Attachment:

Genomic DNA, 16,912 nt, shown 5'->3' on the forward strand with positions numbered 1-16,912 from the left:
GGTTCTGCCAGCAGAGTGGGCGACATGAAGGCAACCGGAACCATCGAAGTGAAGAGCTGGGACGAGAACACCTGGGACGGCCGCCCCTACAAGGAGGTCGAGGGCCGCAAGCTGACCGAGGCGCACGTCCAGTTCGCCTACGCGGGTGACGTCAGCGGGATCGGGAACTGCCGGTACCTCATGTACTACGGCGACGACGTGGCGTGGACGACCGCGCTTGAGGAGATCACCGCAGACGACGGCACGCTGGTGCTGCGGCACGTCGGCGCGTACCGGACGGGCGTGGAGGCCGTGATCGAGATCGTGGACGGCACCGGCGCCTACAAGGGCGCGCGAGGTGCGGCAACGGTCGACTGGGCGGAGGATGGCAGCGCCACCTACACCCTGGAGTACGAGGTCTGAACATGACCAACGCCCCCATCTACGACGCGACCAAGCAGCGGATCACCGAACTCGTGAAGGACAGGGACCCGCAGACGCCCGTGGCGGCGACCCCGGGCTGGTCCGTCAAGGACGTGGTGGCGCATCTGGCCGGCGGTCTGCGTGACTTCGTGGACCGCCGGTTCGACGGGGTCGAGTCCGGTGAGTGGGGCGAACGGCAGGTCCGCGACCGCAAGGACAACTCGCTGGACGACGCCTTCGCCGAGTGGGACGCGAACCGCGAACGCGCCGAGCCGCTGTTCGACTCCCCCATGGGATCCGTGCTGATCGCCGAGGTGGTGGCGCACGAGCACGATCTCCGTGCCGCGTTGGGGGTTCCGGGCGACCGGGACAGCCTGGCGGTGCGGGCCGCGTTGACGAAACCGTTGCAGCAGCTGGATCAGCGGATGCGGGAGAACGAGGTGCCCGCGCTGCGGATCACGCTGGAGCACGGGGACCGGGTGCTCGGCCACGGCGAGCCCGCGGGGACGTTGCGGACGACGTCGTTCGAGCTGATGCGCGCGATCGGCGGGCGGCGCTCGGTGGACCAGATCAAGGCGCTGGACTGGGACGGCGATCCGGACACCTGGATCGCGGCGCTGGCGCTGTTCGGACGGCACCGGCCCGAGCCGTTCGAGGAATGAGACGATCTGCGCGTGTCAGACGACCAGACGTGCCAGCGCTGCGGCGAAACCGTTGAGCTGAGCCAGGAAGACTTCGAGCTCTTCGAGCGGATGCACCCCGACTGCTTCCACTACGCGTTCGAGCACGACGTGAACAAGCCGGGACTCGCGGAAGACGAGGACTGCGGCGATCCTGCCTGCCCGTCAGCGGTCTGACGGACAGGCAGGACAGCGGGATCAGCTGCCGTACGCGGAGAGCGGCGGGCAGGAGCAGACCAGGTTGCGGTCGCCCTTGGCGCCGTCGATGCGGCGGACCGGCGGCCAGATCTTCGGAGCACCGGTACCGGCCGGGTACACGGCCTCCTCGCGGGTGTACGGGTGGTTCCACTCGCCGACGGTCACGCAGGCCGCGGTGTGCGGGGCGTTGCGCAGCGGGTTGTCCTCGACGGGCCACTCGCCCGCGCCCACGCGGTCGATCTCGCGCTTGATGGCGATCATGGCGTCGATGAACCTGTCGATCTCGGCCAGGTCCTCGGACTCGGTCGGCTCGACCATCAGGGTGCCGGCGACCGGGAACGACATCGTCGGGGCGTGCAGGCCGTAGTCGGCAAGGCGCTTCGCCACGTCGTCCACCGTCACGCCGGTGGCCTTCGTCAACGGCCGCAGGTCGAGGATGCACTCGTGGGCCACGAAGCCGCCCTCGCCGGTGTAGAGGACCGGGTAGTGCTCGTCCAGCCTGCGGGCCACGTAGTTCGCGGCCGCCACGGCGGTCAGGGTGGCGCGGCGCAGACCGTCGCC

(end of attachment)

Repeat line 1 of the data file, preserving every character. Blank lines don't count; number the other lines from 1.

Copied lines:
Genomic DNA, 16,912 nt, shown 5'->3' on the forward strand with positions numbered 1-16,912 from the left: